The human hand is a biomechanical marvel, isn’t it? I live I a large city, and I look around at the architecture, the public art, the environments built onto the landscape and I think, “Human hands did this.” Hands with the same configuration of bones, muscles and tendons as mine.
Someone told me once that the human hand is designed to conform perfectly to every part of the human body. Our bodies were made to be touched. Our hands were designed to comfort. So the marvel extends from our hands to the entire body — pieces meant to fit together as we comfort, nurture and just relate to each other.
I thought of this last week when I was talking with a student who told me she hated being touched, but she really loved giving massages. Sadly, this was not the first time I had heard something like this. Like others before her, she was missing half of the equation for comfort. It is not just the touching, it is the being touched that constructs our humanity. When I tried to point this out, she shuddered — actually shuddered– as if the idea of being touched disgusted her.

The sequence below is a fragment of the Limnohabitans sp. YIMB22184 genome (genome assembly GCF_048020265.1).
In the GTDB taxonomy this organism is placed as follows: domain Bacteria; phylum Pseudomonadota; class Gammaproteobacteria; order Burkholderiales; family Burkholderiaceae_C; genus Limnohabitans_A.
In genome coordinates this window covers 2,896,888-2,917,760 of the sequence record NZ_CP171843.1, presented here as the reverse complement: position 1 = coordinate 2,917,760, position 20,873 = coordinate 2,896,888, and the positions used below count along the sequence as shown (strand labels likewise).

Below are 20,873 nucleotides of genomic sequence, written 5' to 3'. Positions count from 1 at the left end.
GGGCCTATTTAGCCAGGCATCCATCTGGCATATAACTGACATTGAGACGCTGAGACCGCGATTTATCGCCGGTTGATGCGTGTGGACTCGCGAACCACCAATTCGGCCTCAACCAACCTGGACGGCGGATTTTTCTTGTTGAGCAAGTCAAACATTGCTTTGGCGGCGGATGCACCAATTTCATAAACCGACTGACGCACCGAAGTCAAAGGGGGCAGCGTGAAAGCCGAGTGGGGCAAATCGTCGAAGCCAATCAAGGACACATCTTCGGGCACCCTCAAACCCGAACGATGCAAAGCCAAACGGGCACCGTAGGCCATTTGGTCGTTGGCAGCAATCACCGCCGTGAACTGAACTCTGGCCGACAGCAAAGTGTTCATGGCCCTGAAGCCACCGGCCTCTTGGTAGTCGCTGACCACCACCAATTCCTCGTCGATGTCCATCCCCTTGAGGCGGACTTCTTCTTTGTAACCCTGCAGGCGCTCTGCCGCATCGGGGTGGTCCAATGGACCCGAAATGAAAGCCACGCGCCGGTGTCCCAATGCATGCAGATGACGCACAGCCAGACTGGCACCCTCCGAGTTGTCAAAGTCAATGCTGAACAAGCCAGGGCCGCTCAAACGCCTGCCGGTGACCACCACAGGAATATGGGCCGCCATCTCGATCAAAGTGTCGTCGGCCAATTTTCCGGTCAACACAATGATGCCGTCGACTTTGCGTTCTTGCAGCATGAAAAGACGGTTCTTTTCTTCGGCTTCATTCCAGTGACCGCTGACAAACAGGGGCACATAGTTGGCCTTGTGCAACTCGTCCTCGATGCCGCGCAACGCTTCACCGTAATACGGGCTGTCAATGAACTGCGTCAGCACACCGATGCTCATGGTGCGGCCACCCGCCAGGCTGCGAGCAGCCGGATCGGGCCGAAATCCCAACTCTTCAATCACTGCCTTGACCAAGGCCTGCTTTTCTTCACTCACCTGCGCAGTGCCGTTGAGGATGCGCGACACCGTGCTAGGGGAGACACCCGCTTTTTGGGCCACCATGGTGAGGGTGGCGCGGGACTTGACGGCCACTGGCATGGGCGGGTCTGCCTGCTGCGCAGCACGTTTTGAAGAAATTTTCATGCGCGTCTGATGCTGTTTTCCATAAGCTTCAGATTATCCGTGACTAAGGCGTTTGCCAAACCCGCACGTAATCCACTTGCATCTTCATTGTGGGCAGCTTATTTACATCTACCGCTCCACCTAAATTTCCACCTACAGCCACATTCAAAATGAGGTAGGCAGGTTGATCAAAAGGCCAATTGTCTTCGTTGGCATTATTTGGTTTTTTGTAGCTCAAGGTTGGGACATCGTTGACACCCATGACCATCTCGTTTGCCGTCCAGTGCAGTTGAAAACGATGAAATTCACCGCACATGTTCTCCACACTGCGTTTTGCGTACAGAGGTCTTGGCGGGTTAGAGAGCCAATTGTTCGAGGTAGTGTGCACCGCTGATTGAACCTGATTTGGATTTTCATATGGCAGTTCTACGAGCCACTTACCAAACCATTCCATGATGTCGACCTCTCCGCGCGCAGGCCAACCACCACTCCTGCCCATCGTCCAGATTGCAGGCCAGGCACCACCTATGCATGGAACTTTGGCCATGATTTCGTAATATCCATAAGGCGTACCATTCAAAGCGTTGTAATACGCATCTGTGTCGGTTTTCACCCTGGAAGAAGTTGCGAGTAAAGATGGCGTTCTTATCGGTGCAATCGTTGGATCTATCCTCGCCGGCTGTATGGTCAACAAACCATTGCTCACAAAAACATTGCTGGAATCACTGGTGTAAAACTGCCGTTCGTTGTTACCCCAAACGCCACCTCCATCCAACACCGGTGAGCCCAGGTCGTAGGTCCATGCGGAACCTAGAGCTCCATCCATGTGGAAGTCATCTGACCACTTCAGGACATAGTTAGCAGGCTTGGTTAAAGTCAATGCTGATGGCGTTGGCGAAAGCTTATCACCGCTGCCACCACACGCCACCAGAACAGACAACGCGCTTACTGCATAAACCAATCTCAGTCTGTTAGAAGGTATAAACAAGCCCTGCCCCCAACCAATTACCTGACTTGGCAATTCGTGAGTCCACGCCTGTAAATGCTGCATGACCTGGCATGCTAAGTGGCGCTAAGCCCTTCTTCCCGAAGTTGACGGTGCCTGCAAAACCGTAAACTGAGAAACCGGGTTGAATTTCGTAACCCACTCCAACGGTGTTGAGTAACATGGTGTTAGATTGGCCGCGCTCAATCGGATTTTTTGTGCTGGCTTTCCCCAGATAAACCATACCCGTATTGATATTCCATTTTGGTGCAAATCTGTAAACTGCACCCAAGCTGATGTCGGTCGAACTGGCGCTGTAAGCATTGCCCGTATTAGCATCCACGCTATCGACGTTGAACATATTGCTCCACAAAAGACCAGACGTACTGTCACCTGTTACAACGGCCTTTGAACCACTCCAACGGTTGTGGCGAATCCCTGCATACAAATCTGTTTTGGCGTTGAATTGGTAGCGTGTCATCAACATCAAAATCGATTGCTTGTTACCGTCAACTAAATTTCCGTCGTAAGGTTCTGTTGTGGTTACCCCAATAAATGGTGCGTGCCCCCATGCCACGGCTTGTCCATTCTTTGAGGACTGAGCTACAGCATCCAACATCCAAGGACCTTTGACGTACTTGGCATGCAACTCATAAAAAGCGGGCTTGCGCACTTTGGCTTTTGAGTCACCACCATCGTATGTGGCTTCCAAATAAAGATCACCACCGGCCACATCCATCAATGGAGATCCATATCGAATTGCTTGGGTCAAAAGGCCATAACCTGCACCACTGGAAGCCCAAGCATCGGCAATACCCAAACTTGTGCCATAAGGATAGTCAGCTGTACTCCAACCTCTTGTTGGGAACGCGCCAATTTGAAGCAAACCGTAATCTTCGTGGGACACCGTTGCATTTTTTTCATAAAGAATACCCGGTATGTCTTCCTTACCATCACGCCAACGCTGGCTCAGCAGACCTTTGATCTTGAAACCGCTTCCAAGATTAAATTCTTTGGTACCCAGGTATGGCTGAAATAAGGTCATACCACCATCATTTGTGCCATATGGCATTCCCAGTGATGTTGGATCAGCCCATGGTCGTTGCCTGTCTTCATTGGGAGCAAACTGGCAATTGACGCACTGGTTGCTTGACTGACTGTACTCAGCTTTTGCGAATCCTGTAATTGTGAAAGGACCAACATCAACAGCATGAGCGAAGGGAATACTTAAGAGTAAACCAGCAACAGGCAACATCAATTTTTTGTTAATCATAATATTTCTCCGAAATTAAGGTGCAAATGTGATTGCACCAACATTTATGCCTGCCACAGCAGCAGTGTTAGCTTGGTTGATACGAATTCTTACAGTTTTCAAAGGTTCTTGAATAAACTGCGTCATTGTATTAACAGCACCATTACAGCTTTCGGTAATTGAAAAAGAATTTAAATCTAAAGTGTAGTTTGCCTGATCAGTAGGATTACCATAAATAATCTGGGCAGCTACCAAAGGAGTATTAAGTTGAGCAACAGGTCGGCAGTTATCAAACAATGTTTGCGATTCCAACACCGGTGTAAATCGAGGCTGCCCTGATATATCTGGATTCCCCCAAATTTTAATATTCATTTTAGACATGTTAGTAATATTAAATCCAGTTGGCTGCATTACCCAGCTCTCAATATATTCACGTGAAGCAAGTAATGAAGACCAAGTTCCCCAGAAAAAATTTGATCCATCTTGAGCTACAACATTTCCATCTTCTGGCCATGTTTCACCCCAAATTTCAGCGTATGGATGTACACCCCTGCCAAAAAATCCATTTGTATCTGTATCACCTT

I see her attitude as the extreme end of the spectrum of self-neglect many massage therapists live on. I am guilty of this myself — finding myself fatigued and emotional after an overscheduled week, wondering why my body will not cooperate with my need to overwork it. The work gives me joy and comfort, but when I neglect to make the time to receive, that joy and comfort fades too soon.
The human hand was designed to touch. The human body was designed to be touched. Living in half of this circle leads to imbalance. So, especially now when it is cold and dark, give and receive hugs, give and receive hand-holding, and, especially, give and receive massage.